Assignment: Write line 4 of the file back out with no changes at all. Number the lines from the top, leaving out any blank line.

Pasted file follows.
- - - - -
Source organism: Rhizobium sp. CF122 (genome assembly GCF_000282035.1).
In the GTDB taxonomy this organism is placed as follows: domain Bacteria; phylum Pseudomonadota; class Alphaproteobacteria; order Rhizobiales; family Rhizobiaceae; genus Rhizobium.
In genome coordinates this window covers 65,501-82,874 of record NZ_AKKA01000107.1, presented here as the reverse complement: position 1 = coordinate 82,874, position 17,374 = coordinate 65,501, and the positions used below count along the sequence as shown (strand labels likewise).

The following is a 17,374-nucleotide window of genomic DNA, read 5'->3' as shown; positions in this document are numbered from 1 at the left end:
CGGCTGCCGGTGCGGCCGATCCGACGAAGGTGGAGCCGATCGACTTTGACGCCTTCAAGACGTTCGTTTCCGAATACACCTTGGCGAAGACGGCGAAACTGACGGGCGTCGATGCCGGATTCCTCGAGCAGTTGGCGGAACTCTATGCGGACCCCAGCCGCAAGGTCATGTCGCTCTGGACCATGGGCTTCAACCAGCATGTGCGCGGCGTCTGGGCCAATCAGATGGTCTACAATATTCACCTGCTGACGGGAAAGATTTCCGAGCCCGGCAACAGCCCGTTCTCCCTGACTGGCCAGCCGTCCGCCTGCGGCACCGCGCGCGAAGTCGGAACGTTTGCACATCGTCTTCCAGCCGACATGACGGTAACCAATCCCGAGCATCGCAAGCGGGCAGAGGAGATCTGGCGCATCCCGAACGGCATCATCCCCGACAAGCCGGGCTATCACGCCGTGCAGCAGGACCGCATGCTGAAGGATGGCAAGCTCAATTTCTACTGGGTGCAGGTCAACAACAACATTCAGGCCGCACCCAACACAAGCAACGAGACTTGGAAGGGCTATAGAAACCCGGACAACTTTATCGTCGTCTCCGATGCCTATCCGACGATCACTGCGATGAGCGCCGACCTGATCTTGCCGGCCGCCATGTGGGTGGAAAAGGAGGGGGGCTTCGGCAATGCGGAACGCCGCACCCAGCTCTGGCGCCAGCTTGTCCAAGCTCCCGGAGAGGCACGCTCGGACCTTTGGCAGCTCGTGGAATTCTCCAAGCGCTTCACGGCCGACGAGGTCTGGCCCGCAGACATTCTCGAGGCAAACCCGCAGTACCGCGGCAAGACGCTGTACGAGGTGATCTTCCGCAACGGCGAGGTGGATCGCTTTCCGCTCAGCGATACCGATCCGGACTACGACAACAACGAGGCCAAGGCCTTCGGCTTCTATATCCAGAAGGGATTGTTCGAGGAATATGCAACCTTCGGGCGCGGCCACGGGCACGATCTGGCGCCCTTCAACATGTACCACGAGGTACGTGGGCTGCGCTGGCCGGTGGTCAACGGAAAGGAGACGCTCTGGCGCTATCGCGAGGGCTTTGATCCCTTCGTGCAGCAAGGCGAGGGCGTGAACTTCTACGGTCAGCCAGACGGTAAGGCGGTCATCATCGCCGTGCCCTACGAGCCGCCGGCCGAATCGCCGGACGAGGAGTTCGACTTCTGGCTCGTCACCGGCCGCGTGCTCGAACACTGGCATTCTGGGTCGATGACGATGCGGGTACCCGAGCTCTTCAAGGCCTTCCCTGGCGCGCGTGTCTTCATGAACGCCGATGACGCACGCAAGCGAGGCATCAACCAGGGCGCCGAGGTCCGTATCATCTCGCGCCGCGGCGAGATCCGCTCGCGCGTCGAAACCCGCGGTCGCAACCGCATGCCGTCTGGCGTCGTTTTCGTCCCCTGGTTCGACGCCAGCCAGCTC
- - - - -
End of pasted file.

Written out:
The following is a 17,374-nucleotide window of genomic DNA, read 5'->3' as shown; positions in this document are numbered from 1 at the left end: